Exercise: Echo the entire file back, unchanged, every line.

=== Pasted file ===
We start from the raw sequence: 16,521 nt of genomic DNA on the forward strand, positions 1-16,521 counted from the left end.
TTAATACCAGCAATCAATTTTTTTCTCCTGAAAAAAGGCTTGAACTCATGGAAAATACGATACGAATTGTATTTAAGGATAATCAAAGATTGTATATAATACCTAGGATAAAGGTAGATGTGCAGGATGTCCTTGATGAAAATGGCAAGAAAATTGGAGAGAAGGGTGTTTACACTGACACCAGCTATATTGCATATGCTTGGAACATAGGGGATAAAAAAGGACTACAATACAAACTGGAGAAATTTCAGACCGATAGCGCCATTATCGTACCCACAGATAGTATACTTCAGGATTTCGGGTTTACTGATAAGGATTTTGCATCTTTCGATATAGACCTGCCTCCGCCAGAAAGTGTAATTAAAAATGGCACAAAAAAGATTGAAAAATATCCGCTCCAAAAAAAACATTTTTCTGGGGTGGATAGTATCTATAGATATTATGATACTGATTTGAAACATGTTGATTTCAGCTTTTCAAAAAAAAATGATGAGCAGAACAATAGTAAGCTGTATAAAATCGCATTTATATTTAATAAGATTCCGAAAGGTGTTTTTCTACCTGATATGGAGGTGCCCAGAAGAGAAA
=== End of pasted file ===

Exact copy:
We start from the raw sequence: 16,521 nt of genomic DNA on the forward strand, positions 1-16,521 counted from the left end.
TTAATACCAGCAATCAATTTTTTTCTCCTGAAAAAAGGCTTGAACTCATGGAAAATACGATACGAATTGTATTTAAGGATAATCAAAGATTGTATATAATACCTAGGATAAAGGTAGATGTGCAGGATGTCCTTGATGAAAATGGCAAGAAAATTGGAGAGAAGGGTGTTTACACTGACACCAGCTATATTGCATATGCTTGGAACATAGGGGATAAAAAAGGACTACAATACAAACTGGAGAAATTTCAGACCGATAGCGCCATTATCGTACCCACAGATAGTATACTTCAGGATTTCGGGTTTACTGATAAGGATTTTGCATCTTTCGATATAGACCTGCCTCCGCCAGAAAGTGTAATTAAAAATGGCACAAAAAAGATTGAAAAATATCCGCTCCAAAAAAAACATTTTTCTGGGGTGGATAGTATCTATAGATATTATGATACTGATTTGAAACATGTTGATTTCAGCTTTTCAAAAAAAAATGATGAGCAGAACAATAGTAAGCTGTATAAAATCGCATTTATATTTAATAAGATTCCGAAAGGTGTTTTTCTACCTGATATGGAGGTGCCCAGAAGAGAAA